New York’s New Buccaneers, Colltalers
As headlines top even the goriest fiction, slapping us with the most blood-soaked, brutality-infused news, it’d be an outrage to speak about first world problems, or as it goes, New York real estate for that matter. But that’s exactly what we’re about to do.
Talk about the city is fitting, though: it became New York 351 years ago today, when the British retook it from its founders, the Dutch. Even before that, it’d never lost its international vocation, and appeal to foreigners, from the poorest to the wealthiest of them all.
But unlike the traders, the religious refugees, pirates and adventurers, and the successive waves of immigrants who’ve built it into the colossus that it is today, there’s a fairly distinct class of spoilers taking over New York this time around: global mega-billionaire crooks.
Needing to laundry their ill-earned money, they’re gobbling the city’s skyline by the blockfull, since it’s cheaper to pay its wealth-friendly property taxes, and earn archaic taxpayer incentives to build, than to withstand trial and risk losing it all in their own countries.
There’s a point in walking this rotten-tomato fire line, of discussing wealth and the spending habits of the fabulously criminal, while so many are being driven to frozen parks and street corners, or to the few unsanitary and unsafe city shelters, just to survive the night.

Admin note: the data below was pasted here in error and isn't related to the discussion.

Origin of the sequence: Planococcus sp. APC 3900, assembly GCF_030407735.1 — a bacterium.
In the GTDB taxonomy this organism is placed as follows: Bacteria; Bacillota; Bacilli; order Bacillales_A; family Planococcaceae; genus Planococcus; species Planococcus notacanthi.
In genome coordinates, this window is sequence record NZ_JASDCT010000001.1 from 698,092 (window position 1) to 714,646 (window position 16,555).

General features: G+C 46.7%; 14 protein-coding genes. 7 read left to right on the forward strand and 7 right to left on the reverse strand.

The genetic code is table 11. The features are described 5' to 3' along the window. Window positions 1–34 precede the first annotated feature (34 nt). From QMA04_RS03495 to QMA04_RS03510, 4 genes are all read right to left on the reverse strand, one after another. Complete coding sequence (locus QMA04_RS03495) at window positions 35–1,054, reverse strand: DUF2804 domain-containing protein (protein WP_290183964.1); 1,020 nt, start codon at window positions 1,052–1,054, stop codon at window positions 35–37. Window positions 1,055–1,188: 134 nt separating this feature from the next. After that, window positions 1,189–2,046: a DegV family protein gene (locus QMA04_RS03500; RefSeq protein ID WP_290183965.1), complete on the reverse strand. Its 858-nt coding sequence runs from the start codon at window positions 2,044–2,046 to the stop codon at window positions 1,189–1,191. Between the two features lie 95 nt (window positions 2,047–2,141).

New York has a way of being hit first, and lately, what bad has happened to it, has spread out quickly to the rest of the country.
In fact, one of the unsung unfairness of Sept. 11 is that it hurt the one U.S. city that’s always been the most open and welcoming to ideological diversity, since Giovanni da Verrazzano and Henry Hudson landed on its shores in the 1600s. Again, it sounds flippant to accuse mass murderer Osama Bin Laden of having the discourtesy of not reading first the memo about the city before attacking it.
And it’s really besides the point that Continue reading